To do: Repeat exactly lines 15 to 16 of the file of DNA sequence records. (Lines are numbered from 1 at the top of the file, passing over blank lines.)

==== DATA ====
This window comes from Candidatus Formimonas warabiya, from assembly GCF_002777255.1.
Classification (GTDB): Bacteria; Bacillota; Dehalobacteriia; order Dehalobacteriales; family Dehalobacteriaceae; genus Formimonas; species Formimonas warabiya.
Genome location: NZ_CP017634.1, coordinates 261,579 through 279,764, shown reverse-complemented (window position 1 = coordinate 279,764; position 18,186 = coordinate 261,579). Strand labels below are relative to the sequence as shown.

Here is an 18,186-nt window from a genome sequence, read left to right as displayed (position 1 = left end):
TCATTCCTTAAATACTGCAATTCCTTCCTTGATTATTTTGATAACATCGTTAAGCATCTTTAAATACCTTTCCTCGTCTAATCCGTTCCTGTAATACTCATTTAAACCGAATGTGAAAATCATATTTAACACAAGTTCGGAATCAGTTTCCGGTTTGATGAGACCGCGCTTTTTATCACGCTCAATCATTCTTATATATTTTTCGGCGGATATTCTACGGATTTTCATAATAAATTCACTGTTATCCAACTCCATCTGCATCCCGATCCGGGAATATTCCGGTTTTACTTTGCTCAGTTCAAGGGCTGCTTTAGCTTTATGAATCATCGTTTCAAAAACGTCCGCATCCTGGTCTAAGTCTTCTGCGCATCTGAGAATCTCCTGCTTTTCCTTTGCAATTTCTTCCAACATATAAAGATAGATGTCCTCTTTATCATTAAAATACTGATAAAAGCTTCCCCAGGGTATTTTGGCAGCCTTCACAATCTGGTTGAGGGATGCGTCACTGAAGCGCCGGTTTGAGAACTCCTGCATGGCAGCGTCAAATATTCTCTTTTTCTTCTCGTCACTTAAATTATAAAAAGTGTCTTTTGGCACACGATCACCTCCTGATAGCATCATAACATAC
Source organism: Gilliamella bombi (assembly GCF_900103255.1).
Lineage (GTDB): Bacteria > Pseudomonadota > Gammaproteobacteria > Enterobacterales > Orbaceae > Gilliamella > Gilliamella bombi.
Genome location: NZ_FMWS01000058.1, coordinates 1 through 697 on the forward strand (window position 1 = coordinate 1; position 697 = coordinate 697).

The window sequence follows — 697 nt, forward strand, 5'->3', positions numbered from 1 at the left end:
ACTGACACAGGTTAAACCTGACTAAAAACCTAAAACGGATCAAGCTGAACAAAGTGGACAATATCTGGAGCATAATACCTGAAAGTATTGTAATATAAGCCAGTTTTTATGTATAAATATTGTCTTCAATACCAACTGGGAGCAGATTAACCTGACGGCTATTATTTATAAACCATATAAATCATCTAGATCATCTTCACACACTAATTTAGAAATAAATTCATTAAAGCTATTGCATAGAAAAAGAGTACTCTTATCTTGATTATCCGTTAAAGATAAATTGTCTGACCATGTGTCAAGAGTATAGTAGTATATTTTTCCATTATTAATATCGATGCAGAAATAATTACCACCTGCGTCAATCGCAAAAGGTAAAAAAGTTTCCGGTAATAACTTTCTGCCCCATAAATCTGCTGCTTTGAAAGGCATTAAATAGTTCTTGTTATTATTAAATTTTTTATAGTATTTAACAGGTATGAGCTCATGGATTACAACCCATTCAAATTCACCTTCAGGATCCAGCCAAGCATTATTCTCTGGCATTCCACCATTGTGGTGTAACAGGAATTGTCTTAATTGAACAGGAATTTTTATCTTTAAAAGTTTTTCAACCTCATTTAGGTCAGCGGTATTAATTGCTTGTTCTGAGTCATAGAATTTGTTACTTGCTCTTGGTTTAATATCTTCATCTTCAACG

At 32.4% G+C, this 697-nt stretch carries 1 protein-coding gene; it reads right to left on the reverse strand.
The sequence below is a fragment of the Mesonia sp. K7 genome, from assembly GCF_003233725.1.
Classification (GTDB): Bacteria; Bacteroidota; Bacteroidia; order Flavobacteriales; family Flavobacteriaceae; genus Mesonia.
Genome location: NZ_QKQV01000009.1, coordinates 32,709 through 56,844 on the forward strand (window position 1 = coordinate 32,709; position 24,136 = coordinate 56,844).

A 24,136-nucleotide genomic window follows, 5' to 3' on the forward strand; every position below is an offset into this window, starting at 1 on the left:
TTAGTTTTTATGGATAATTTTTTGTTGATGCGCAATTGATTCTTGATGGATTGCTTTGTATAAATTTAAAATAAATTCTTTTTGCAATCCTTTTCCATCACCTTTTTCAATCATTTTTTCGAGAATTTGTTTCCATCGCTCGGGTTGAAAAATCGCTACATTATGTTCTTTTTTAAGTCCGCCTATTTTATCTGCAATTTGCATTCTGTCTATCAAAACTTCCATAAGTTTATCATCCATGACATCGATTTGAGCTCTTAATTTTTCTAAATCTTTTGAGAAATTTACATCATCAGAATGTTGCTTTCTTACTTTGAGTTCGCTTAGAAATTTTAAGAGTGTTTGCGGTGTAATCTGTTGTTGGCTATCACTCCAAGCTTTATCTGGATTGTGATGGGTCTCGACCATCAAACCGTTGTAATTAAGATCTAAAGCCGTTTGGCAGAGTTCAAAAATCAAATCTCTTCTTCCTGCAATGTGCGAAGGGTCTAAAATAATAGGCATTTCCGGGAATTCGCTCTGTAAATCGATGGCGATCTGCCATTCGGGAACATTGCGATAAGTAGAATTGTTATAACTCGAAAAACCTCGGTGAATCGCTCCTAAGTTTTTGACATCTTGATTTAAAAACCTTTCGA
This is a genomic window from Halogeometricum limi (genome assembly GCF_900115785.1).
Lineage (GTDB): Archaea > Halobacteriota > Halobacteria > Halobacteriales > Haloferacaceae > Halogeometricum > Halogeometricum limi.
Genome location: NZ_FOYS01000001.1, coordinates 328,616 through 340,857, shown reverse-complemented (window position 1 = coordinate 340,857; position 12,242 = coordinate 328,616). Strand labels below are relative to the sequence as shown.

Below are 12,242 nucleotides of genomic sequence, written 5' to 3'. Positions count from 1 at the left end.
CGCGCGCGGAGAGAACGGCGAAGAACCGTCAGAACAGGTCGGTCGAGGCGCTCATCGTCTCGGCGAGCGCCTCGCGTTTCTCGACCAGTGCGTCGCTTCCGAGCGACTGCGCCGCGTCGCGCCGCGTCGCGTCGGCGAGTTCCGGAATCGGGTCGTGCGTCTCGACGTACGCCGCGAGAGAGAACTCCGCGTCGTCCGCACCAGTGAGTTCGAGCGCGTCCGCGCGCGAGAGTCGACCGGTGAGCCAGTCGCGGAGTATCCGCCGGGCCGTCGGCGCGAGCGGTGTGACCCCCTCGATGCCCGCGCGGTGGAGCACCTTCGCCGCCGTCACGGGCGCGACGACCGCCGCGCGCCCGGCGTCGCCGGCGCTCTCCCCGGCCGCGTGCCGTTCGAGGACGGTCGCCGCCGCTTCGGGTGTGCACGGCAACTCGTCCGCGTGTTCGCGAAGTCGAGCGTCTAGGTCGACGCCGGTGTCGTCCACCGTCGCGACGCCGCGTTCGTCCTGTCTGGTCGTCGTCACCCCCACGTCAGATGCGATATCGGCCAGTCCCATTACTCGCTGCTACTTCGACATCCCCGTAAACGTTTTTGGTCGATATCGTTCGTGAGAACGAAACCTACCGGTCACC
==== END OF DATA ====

A 24,136-nucleotide genomic window follows, 5' to 3' on the forward strand; every position below is an offset into this window, starting at 1 on the left:
TTAGTTTTTATGGATAATTTTTTGTTGATGCGCAATTGATTCTTGATGGATTGCTTTGTATAAATTTAAAATAAATTCTTTTTGCAATCCTTTTCCATCACCTTTTTCAATCATTTTTTCGAGAATTTGTTTCCATCGCTCGGGTTGAAAAATCGCTACATTATGTTCTTTTTTAAGTCCGCCTATTTTATCTGCAATTTGCATTCTGTCTATCAAAACTTCCATAAGTTTATCATCCATGACATCGATTTGAGCTCTTAATTTTTCTAAATCTTTTGAGAAATTTACATCATCAGAATGTTGCTTTCTTACTTTGAGTTCGCTTAGAAATTTTAAGAGTGTTTGCGGTGTAATCTGTTGTTGGCTATCACTCCAAGCTTTATCTGGATTGTGATGGGTCTCGACCATCAAACCGTTGTAATTAAGATCTAAAGCCGTTTGGCAGAGTTCAAAAATCAAATCTCTTCTTCCTGCAATGTGCGAAGGGTCTAAAATAATAGGCATTTCCGGGAATTCGCTCTGTAAATCGATGGCGATCTGCCATTCGGGAACATTGCGATAAGTAGAATTGTTATAACTCGAAAAACCTCGGTGAATCGCTCCTAAGTTTTTGACATCTTGATTTAAAAACCTTTCGA